A new study in The Journal of Pediatrics noted an increase in deaths related to crib bumpers, the pillow-like walls put on the inside of cribs to ostensibly protect babies, since 2006. The American Academy of Pediatrics has recommended against them since 2008 due to the risks of suffocation, strangulation or entrapment.
The study analyzed data from the U.S. Consumer Product Safety Commission (CPSC) since 1985. There were 48 deaths by suffocation of children one to 22 months old related to crib bumpers. The average age of the children who died was five months old.
The researchers identified additional deaths from data gathered by the National Center for the Review and Prevention of Child Deaths. Nearly 150 other injuries and accidents were identified among the data examined after 1990.
Infants died as a result of pressing their faces against the bumpers alone as well as being wedged between objects and the crib bumpers. When a babies nose and mouth are covered by the fabric, they can suffocate. The researchers couldn’t identify precisely why there was an increase in deaths but concluded that the babies would not have died if the objects were not in the cribs.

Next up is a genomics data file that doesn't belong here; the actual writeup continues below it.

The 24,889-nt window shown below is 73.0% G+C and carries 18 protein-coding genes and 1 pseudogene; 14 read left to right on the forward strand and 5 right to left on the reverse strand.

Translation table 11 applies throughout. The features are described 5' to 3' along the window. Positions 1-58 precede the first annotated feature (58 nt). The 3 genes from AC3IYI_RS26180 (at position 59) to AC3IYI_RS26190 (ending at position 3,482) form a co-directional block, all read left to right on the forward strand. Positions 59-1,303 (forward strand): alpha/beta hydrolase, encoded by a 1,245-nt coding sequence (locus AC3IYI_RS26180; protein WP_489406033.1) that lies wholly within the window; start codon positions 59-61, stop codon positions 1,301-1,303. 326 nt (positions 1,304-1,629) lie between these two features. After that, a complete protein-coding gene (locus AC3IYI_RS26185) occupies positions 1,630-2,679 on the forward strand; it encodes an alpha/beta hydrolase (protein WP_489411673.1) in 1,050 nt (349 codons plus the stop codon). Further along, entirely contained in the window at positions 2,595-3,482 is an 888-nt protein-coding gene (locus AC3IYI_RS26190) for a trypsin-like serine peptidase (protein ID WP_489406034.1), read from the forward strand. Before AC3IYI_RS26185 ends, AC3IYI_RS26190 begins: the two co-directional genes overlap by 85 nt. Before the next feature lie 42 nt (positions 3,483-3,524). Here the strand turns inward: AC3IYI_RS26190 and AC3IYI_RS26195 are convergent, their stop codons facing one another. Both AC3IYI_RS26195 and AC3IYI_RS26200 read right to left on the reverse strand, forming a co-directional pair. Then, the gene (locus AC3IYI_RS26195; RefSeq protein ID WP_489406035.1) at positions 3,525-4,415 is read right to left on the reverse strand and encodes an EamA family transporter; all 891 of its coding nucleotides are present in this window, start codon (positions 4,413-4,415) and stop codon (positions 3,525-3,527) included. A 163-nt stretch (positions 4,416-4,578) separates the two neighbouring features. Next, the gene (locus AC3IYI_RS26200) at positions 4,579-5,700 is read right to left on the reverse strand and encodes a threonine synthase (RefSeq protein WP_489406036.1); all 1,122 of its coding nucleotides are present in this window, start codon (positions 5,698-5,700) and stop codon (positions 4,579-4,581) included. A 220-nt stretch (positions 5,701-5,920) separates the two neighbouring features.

There are no federal regulations on crib bumpers yet. The Centers for Disease Control and National Institute of Health also recommend against the products. The power to regulate these products lies with the CPSC, and they have not taken action yet.
A class action lawsuit was previously filed related to the products of a major manufacturer. If your family has suffered a tragic incident with your infant, you may be entitled to compensation. Contact one of our personal injury attorneys at 1-800-590-4116 to discuss in a no-obligation, initial legal consultation.